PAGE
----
By Lauren Turner Dunn

Contributions from Pitchfork and Billboard

Photo, GQ



Chicago Tribune

Critics of Rauner

Iconic signs from the LAX Travel Ban Protest

Did you miss the march?

Here are some of the signs protestors held to show support to the people who were detained on their way home. img_0317

People of all ages, religions, ethnicities, and genders gathered at LAX to stand against President Trump’s Ban. According to The New York Times, the refugee/ immigration/ travel ban’s focus is to keep people from the seven nations out of America for 90-120 days.


I captured these moments to document how other people felt about Trump’s executive order.

img_0252Imagine if you were in another country on vacation or visiting family.

You had just gotten off your flight and security decides to hold you in a room, and asks you questions for hours.

Your family is waiting.

You are extremely tired, now confused. Thinking what is going to happen will I ever see my family?

Finally, they let you go and you see your family.

img_0226When you walk outside people are chanting and clapping because the joy of you, being reunited with your family.

No one should have to go through that.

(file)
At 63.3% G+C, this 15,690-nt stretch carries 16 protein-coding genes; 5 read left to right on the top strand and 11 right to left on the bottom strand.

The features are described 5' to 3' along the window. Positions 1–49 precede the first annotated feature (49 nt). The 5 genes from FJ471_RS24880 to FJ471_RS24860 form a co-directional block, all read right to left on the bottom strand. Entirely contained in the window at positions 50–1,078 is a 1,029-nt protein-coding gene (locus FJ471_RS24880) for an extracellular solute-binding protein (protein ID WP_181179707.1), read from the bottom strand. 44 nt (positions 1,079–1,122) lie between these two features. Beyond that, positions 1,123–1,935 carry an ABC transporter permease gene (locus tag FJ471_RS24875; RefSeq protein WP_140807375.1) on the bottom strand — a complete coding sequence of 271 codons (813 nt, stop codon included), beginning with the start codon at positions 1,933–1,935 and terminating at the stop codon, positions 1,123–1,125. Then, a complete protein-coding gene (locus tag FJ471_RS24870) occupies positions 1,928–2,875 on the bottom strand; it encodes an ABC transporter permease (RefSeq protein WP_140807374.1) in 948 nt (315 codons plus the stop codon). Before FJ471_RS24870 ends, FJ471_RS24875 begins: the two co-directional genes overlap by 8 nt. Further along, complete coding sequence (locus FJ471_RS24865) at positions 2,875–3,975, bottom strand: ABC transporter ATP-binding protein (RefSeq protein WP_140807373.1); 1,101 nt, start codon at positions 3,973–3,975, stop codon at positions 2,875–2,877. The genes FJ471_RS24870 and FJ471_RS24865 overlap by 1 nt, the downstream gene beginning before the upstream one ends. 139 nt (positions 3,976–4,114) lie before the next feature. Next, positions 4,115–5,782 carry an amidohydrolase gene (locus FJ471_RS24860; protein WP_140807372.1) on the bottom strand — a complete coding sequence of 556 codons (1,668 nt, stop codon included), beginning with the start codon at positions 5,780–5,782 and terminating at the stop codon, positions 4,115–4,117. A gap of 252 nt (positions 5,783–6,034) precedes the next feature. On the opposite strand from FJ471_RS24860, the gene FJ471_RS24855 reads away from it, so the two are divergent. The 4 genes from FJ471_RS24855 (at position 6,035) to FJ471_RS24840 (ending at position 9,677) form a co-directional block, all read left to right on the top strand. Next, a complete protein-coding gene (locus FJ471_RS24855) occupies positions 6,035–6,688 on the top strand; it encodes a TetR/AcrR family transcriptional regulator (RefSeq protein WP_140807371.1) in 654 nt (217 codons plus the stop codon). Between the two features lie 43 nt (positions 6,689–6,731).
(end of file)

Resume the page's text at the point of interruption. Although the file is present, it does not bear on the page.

You could hear demonstrators chanting: “No Ban No Wall Equal Rights For All” from the parking lot.


Marches and protests are great, whenever you are upset about something most likely there is someone else who is upset about the same thing. Passion goes along way.

I am thankful to the many people who brought the protesters together to stand up for what they believe in.

If you missed this one always know that there will be a anotherone and try not to miss it.

Hope you enjoyed the pictures.

Big Sean gives $100k to help water crisis in Flint, MI

Flint, MI is about to bounce back with help from Big Sean


While most of us forgot about the water crisis in Flint, Big Sean hasn’t. The rapper raised about $100,000 through his foundation to help his home state. The money is going towards proper care and water for families and residents affected.

Ever since the city changed its water source in 2014, Flint, Michigan has had bad water flowing through their faucets. The city decided to stop getting the water pre-treated in order to cut costs and managed to use the water from the Flint River.


According to CNN, the water in the Flint River is 19 times more corrosive than the water from the original water source. Residents have suffered tremendously from getting lead-poisoning, and being in danger, in their own homes.

Big Sean’s foundation the Sean Anderson Foundation is inspired by his mom and grandmother who always influenced him to give back. His mother who resides in Michigan was also affected by the lead-poisoning but it took care and remedies that most residents don’t have to reverse the poisoning.

While the city’s governor and head of the Michigan Department of Environmental Quality (MDEQ), believe the water quality has improved over the past year. The damage has already been done and residents still worry about the safety and cleanliness of the water.